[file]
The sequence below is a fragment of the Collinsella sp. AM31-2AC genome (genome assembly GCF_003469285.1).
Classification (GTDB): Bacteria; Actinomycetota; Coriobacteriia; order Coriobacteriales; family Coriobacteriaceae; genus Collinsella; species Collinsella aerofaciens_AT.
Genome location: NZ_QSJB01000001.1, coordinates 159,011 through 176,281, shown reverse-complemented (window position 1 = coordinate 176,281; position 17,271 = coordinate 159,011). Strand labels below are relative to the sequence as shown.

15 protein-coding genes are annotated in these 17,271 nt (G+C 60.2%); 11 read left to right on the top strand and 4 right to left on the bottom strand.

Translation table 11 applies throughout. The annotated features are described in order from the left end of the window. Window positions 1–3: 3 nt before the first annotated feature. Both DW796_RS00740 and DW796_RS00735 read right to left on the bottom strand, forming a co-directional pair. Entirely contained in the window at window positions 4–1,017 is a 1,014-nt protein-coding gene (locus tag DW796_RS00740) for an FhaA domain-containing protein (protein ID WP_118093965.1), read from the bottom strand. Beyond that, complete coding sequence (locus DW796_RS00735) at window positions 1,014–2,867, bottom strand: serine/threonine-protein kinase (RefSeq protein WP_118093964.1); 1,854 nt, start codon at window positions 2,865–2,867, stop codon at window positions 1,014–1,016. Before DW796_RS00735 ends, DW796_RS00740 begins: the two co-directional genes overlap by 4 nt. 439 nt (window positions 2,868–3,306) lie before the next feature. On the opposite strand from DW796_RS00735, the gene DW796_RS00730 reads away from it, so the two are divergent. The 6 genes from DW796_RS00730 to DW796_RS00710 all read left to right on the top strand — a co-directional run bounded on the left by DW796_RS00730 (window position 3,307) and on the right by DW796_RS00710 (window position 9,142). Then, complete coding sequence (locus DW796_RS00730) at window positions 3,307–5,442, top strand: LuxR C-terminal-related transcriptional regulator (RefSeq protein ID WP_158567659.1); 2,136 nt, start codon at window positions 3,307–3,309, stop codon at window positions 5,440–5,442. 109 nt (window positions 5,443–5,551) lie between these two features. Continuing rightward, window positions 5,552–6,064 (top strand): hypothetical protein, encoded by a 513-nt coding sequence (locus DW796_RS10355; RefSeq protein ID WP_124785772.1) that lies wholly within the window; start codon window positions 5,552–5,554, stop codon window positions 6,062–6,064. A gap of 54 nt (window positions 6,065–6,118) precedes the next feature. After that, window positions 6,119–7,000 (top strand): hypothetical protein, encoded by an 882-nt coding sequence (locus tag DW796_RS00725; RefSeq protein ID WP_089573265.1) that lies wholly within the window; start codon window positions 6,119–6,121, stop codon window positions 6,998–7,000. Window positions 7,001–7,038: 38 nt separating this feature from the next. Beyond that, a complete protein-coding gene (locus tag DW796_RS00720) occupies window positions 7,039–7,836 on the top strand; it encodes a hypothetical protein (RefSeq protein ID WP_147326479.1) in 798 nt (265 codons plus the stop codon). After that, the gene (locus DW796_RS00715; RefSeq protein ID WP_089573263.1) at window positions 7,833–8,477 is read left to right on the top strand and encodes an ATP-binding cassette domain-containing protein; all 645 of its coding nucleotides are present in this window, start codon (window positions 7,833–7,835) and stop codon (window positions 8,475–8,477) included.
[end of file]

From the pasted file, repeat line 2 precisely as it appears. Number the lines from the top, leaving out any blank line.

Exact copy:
Classification (GTDB): Bacteria; Actinomycetota; Coriobacteriia; order Coriobacteriales; family Coriobacteriaceae; genus Collinsella; species Collinsella aerofaciens_AT.